Ontario Community Council on Impaired Driving (OCCID) provides leadership and programs to eliminate impaired driving in Ontario and enables people and communities to share resources and information that will prevent injuries and save lives.
Government Bill on Impaired Driving
Impaired Driving In Canada
The Canadian Centre for Justice Statistics (CCJS) reports that in 1996, over 70,000 people in Canada were charged by police with impaired driving. In 1996, 133 people were charged with impaired driving causing death a number that has remained relatively constant since the 1990s. In 1987, the first year in which all Canadian jurisdictions reported statistics, 43 per cent of fatally injured drivers had a blood alcohol concentration (BAC) exceeding the Criminal Code limit of 80 mg per 100 mL of blood. In 1995, 35 per cent of fatally injured drivers had a BAC exceeding the legal limit.
While the rate of impaired driving and the number of alcohol-related motor vehicle fatalities have declined since the 1980s, the current incidence of impaired driving remains unacceptable to Canadians. Impaired drivers put themselves, their passengers and other road users at risk. A 1999 Insurance Corporation of British Columbia report indicates that in each of 1995, 1996 and 1997, impaired drivers and their passengers comprised more than 80 per cent of all impaired driving deaths in British Columbia.
Impaired driving offences have the highest conviction rate of any Criminal Code offence. According to the CCJS, of the 50,000 people in nine jurisdictions found guilty of impaired driving in 1995-96, 66 per cent were sentenced to pay a fine (the median fine was $500), 22 per cent received imprisonment (the median prison term was 30 days), nine per cent received probation and three per cent received other sentences.
Despite important progress, impaired driving continues to be a serious problem in Canada with wide-ranging and tragic consequences for victims, their families and communities as a whole.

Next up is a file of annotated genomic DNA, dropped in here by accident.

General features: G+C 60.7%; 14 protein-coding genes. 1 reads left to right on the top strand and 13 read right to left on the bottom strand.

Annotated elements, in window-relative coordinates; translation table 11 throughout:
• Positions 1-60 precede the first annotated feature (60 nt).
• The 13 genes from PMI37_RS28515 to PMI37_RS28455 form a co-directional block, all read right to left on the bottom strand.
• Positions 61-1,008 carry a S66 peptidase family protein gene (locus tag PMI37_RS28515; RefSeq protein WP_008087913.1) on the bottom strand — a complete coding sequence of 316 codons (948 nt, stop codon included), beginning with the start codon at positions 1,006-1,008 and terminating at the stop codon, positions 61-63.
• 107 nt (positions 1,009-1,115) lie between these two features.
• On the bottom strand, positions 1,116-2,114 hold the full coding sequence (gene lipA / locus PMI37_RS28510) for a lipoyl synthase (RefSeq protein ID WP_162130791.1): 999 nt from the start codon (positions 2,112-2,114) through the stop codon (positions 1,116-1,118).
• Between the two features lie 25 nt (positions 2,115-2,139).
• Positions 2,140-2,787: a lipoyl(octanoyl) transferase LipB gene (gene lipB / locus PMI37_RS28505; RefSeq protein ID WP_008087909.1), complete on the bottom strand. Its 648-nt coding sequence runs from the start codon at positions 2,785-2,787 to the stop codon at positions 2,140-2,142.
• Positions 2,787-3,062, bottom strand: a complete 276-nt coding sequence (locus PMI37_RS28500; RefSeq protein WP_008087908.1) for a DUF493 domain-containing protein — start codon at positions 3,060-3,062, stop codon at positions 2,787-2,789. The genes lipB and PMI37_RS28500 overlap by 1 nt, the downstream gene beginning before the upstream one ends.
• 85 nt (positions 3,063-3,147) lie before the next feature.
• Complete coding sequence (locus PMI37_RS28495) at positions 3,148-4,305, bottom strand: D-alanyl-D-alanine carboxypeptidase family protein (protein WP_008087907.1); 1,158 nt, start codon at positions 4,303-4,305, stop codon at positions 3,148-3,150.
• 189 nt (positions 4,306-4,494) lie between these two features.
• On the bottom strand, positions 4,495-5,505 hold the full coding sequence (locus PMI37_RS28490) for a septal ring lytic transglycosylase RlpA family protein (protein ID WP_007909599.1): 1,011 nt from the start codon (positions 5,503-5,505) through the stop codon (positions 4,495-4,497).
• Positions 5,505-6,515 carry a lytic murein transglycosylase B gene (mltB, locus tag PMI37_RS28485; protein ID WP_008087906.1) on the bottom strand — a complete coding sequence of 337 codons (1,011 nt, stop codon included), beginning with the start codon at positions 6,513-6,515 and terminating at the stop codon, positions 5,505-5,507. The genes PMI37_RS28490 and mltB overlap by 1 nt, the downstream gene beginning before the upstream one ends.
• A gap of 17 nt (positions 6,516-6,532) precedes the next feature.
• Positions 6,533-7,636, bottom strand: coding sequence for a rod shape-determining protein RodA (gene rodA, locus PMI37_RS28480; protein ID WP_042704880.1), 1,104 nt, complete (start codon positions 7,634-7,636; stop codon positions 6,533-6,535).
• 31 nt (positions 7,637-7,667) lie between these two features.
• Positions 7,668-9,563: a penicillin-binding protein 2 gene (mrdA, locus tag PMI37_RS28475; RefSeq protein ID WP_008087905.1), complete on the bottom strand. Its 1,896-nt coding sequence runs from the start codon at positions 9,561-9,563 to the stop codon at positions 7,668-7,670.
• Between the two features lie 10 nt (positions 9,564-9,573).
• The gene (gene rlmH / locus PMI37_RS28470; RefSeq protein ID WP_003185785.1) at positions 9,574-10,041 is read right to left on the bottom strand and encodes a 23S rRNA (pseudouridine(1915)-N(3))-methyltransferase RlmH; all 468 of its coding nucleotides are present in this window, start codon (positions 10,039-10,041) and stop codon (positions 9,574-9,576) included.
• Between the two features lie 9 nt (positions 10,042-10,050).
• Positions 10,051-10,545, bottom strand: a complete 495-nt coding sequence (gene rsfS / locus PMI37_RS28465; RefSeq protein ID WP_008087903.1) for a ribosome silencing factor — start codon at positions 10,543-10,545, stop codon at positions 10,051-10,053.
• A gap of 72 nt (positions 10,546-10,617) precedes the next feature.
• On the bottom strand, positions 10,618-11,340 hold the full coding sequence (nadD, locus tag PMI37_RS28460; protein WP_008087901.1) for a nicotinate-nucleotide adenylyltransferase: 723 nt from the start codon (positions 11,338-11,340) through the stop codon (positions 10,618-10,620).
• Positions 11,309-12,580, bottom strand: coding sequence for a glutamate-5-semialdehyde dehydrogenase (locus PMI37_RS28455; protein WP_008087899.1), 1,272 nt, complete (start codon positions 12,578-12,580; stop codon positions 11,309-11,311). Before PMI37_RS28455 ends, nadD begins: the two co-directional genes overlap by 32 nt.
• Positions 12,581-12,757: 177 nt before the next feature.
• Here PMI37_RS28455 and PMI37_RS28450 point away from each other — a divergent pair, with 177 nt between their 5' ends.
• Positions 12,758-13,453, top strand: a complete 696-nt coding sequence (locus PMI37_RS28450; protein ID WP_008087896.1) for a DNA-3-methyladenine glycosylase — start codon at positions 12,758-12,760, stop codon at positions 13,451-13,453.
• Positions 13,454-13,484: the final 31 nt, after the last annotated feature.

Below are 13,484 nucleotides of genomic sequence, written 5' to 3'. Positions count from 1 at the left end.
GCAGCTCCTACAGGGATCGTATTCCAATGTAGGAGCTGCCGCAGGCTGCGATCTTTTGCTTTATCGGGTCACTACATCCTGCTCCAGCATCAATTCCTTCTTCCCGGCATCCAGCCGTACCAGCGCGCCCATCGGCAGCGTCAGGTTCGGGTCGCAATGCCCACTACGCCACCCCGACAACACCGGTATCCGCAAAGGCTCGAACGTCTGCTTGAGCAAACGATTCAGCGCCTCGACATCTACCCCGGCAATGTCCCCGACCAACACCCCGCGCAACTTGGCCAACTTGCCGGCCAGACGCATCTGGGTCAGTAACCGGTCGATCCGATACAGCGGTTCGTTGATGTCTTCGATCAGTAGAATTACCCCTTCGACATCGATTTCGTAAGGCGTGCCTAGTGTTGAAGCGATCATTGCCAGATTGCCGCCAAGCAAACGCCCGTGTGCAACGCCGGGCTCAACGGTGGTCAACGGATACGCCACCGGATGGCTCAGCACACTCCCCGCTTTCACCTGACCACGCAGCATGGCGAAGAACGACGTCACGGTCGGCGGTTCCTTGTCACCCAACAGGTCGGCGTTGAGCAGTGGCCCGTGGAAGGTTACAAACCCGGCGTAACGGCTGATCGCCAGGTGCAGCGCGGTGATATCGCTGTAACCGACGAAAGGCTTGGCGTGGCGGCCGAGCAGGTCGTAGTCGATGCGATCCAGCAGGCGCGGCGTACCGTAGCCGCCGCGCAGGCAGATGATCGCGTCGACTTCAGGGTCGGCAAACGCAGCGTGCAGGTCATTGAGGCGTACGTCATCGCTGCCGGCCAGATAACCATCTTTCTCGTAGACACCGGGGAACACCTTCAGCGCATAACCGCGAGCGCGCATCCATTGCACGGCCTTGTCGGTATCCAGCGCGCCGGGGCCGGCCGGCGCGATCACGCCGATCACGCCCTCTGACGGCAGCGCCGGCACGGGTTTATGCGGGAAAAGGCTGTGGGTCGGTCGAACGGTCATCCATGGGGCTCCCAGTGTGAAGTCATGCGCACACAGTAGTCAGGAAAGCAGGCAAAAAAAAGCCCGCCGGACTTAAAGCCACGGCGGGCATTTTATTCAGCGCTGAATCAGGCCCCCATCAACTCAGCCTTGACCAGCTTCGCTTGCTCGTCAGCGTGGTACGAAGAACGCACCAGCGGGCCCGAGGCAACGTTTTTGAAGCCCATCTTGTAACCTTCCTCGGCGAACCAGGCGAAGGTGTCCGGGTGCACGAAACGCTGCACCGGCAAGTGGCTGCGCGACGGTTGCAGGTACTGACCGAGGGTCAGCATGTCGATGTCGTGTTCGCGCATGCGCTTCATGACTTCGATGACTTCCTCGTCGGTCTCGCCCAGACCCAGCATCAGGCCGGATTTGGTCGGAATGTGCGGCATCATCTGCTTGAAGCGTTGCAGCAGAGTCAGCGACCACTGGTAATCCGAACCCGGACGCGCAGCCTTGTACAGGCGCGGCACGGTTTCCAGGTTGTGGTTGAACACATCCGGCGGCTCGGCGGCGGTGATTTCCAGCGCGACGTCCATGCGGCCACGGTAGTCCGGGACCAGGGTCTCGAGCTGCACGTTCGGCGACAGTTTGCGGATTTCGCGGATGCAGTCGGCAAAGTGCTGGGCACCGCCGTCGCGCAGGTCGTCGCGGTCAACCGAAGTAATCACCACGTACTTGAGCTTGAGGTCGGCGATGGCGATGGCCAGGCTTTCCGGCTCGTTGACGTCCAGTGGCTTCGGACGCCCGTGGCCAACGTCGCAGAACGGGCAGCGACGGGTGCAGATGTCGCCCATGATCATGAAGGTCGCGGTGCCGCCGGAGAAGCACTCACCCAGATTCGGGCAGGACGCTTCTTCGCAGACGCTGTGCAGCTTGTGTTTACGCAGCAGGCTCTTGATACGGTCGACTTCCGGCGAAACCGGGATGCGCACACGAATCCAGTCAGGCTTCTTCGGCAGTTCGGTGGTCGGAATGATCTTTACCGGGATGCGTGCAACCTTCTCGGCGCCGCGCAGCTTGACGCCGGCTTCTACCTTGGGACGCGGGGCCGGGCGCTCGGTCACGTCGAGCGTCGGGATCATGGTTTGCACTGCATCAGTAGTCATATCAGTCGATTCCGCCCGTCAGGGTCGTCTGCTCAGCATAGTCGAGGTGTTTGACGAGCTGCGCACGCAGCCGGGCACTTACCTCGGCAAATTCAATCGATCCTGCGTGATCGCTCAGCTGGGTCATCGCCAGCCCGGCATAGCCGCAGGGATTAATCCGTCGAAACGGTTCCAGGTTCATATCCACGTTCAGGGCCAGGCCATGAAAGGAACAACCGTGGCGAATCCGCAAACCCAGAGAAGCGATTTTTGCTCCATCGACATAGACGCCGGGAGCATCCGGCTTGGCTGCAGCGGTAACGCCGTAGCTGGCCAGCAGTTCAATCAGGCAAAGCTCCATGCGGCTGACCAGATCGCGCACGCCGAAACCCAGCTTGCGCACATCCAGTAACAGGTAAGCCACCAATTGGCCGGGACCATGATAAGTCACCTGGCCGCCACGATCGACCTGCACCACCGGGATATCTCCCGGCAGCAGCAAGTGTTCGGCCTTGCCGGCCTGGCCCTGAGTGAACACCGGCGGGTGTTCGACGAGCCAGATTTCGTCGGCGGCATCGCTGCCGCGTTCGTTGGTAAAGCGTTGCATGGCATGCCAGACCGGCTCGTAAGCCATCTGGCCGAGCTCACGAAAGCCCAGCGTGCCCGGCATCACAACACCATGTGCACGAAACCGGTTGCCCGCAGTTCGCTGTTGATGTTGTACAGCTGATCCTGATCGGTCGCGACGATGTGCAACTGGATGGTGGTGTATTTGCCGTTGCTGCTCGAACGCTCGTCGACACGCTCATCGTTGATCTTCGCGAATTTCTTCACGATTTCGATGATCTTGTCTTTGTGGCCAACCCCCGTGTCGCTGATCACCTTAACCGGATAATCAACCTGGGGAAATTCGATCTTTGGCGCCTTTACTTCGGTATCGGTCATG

Standing Committee Review of Impaired Driving
At the request of the House of Commons, the Standing Committee on Justice and Human Rights began a review of the impaired driving provisions in the Criminal Code on December 3, 1998. The purpose of the Committees review was to propose amendments to the Code that would enhance deterrence and ensure that penalties reflect the seriousness of the offence.
The Committee held more than a dozen public hearings and heard from over 30 witnesses including police associations, victims, safety-oriented organizations such as MADD, health and addiction experts, motor vehicle associations, forensic scientists, researchers and representatives from the criminal justice system. The Committee also received over 50 written submissions from a wide range of individuals and organizations.
Testimony before the Committee highlighted the complex and interdependent mix of criminal and administrative sanctions for impaired driving currently in place at the federal and provincial-territorial levels, and underscored the need for federal-provincial-territorial collaboration on this issue. Provincial and territorial governments provided the Committee with information about extensive administrative initiatives and legislation to fight impaired driving in their respective jurisdictions.
On May 25, 1999, the Committee tabled its report, Toward Eliminating Impaired Driving.
Of the 17 recommendations in the Committees report, nine were included in the draft bill that accompanied the report. While some technical changes have been made to the Committees draft legislation, the Governments bill, tabled today, reflects its spirit and intent.
The proposals for reform in the bill will:
Through these amendments, the Government of Canada intends to ensure that the criminal law fulfills its role, in combination with other measures aimed at eradicating impaired driving, by sending a strong message that impaired driving will not be tolerated.
In addition to the proposed changes to the Criminal Code in the Committees draft bill, the Committee made eight other recommendations concerning: improved collaboration and consultation between the federal and provincial-territorial governments on prosecution and enforcement issues; a review of the Criminal Code to consider the advisability of creating new sanctions or provisions to address outstanding issues such as flight from police and drug-impaired driving; public information and education; and more comprehensive research and policy development.
The Committee also recommended that the House of Commons review the operation of the impaired driving provisions of the Criminal Code in five years.
The Government will respond to all the Committees recommendations by the 150-day deadline required by Parliament. As proposed by the Committee, the provinces and territories, who share jurisdiction in the area of impaired driving, will be consulted.
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Department of Justice